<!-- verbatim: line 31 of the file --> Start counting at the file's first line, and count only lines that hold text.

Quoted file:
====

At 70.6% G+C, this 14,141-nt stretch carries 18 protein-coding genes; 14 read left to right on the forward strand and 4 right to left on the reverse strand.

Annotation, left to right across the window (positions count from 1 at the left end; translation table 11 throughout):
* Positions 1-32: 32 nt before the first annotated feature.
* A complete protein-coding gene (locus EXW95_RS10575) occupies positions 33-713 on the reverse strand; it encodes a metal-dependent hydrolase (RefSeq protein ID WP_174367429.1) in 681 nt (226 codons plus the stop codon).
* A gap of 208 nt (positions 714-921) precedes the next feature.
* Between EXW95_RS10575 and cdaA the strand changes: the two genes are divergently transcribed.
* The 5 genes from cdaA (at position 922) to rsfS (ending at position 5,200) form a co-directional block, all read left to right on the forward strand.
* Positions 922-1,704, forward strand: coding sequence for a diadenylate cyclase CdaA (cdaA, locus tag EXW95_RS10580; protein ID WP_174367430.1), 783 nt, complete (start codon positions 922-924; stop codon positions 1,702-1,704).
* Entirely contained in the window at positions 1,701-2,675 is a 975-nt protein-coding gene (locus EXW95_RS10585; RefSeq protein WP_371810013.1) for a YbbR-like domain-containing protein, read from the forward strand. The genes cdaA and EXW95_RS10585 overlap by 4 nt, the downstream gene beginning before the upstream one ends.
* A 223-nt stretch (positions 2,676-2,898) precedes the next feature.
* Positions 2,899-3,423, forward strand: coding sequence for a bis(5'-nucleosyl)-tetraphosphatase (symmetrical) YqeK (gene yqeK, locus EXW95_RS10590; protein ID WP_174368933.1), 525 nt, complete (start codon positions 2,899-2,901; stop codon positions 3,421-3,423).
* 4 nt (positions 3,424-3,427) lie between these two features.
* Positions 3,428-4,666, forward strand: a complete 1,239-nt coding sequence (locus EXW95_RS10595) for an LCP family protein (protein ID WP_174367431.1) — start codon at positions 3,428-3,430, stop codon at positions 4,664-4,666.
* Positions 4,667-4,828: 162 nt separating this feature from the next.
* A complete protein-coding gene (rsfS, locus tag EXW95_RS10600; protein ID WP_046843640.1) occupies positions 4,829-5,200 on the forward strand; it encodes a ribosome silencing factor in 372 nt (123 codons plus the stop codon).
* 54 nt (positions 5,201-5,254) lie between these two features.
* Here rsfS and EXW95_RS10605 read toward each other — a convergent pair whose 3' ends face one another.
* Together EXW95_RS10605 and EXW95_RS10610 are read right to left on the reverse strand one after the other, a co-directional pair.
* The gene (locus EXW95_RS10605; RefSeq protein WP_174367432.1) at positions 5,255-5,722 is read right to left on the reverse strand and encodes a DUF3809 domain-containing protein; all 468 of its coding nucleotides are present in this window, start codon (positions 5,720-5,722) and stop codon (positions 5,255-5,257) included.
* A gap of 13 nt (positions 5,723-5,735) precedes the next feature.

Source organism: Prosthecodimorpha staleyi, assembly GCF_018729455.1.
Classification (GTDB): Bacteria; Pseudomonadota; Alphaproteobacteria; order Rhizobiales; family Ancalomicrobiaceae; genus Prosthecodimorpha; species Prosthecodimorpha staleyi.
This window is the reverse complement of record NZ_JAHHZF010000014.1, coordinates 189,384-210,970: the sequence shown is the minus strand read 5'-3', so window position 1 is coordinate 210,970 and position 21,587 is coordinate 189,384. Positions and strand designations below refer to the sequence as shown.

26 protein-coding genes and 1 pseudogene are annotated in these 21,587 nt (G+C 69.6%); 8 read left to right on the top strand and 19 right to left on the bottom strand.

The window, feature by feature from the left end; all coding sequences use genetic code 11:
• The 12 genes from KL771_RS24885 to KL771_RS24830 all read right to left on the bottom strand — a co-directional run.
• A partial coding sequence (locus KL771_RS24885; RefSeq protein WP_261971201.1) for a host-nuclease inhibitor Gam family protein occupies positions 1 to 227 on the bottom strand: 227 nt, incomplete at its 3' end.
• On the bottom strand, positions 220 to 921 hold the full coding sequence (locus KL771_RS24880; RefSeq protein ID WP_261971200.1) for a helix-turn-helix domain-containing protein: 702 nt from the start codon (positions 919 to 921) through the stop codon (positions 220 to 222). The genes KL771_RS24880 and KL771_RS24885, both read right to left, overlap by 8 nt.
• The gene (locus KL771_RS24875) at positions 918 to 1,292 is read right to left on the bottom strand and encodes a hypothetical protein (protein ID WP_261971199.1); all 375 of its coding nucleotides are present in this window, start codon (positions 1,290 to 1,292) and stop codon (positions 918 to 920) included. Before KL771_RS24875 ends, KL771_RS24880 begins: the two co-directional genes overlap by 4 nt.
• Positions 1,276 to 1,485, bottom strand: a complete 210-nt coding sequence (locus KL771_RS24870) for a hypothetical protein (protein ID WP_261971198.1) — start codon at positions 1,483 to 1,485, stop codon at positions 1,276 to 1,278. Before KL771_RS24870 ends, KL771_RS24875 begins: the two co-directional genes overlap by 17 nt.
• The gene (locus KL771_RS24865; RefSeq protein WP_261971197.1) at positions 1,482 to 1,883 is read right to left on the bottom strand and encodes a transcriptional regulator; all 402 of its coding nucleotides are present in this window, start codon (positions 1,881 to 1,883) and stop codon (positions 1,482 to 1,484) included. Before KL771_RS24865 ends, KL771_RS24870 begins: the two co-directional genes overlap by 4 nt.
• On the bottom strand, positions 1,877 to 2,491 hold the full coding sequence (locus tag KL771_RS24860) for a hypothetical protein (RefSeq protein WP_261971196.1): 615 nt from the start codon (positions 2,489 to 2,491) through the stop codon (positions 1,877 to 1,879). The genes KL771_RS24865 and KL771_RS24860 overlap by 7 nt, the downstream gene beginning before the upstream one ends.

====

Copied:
• The gene (locus KL771_RS24865; RefSeq protein WP_261971197.1) at positions 1,482 to 1,883 is read right to left on the bottom strand and encodes a transcriptional regulator; all 402 of its coding nucleotides are present in this window, start codon (positions 1,881 to 1,883) and stop codon (positions 1,482 to 1,484) included. Before KL771_RS24865 ends, KL771_RS24870 begins: the two co-directional genes overlap by 4 nt.